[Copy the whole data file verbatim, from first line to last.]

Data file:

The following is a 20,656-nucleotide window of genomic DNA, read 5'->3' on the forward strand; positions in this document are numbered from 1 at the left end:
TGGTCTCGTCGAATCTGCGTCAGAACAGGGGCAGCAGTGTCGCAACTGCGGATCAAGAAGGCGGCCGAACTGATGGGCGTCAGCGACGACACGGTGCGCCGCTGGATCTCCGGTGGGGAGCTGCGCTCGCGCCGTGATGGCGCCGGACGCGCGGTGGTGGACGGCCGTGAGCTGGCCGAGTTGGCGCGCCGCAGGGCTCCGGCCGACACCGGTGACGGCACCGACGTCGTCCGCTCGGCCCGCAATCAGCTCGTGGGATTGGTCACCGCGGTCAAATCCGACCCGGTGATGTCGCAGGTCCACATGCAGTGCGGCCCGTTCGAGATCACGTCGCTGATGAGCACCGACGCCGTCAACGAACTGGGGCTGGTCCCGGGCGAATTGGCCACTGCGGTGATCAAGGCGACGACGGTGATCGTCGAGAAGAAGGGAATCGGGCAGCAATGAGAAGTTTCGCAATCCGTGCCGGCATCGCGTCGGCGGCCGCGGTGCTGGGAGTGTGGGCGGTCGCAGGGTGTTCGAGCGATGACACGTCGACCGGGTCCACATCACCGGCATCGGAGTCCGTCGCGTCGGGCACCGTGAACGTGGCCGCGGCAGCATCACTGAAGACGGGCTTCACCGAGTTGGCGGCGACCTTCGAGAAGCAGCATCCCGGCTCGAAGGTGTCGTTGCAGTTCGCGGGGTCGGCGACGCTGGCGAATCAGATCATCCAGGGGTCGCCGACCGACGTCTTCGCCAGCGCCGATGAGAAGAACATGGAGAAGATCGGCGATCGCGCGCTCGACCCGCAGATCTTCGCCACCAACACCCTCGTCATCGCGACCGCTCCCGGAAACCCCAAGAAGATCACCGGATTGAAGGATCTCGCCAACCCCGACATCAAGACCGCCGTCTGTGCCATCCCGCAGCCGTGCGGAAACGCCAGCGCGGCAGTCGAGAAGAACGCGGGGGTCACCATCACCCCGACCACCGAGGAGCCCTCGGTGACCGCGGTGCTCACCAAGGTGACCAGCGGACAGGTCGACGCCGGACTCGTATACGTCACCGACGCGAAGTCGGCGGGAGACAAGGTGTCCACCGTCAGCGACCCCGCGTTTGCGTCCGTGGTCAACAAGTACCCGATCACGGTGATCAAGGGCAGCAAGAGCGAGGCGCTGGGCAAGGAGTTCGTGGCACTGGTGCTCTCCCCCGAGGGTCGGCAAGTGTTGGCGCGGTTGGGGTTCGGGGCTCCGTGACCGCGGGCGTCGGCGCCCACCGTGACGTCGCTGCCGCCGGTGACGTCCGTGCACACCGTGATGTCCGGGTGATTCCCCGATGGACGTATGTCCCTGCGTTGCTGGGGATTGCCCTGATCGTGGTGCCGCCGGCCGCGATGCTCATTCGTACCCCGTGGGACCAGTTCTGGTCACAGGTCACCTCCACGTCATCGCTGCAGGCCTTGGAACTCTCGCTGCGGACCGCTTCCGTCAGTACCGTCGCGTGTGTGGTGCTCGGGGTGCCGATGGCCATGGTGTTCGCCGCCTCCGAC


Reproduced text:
The following is a 20,656-nucleotide window of genomic DNA, read 5'->3' on the forward strand; positions in this document are numbered from 1 at the left end:
TGGTCTCGTCGAATCTGCGTCAGAACAGGGGCAGCAGTGTCGCAACTGCGGATCAAGAAGGCGGCCGAACTGATGGGCGTCAGCGACGACACGGTGCGCCGCTGGATCTCCGGTGGGGAGCTGCGCTCGCGCCGTGATGGCGCCGGACGCGCGGTGGTGGACGGCCGTGAGCTGGCCGAGTTGGCGCGCCGCAGGGCTCCGGCCGACACCGGTGACGGCACCGACGTCGTCCGCTCGGCCCGCAATCAGCTCGTGGGATTGGTCACCGCGGTCAAATCCGACCCGGTGATGTCGCAGGTCCACATGCAGTGCGGCCCGTTCGAGATCACGTCGCTGATGAGCACCGACGCCGTCAACGAACTGGGGCTGGTCCCGGGCGAATTGGCCACTGCGGTGATCAAGGCGACGACGGTGATCGTCGAGAAGAAGGGAATCGGGCAGCAATGAGAAGTTTCGCAATCCGTGCCGGCATCGCGTCGGCGGCCGCGGTGCTGGGAGTGTGGGCGGTCGCAGGGTGTTCGAGCGATGACACGTCGACCGGGTCCACATCACCGGCATCGGAGTCCGTCGCGTCGGGCACCGTGAACGTGGCCGCGGCAGCATCACTGAAGACGGGCTTCACCGAGTTGGCGGCGACCTTCGAGAAGCAGCATCCCGGCTCGAAGGTGTCGTTGCAGTTCGCGGGGTCGGCGACGCTGGCGAATCAGATCATCCAGGGGTCGCCGACCGACGTCTTCGCCAGCGCCGATGAGAAGAACATGGAGAAGATCGGCGATCGCGCGCTCGACCCGCAGATCTTCGCCACCAACACCCTCGTCATCGCGACCGCTCCCGGAAACCCCAAGAAGATCACCGGATTGAAGGATCTCGCCAACCCCGACATCAAGACCGCCGTCTGTGCCATCCCGCAGCCGTGCGGAAACGCCAGCGCGGCAGTCGAGAAGAACGCGGGGGTCACCATCACCCCGACCACCGAGGAGCCCTCGGTGACCGCGGTGCTCACCAAGGTGACCAGCGGACAGGTCGACGCCGGACTCGTATACGTCACCGACGCGAAGTCGGCGGGAGACAAGGTGTCCACCGTCAGCGACCCCGCGTTTGCGTCCGTGGTCAACAAGTACCCGATCACGGTGATCAAGGGCAGCAAGAGCGAGGCGCTGGGCAAGGAGTTCGTGGCACTGGTGCTCTCCCCCGAGGGTCGGCAAGTGTTGGCGCGGTTGGGGTTCGGGGCTCCGTGACCGCGGGCGTCGGCGCCCACCGTGACGTCGCTGCCGCCGGTGACGTCCGTGCACACCGTGATGTCCGGGTGATTCCCCGATGGACGTATGTCCCTGCGTTGCTGGGGATTGCCCTGATCGTGGTGCCGCCGGCCGCGATGCTCATTCGTACCCCGTGGGACCAGTTCTGGTCACAGGTCACCTCCACGTCATCGCTGCAGGCCTTGGAACTCTCGCTGCGGACCGCTTCCGTCAGTACCGTCGCGTGTGTGGTGCTCGGGGTGCCGATGGCCATGGTGTTCGCCGCCTCCGAC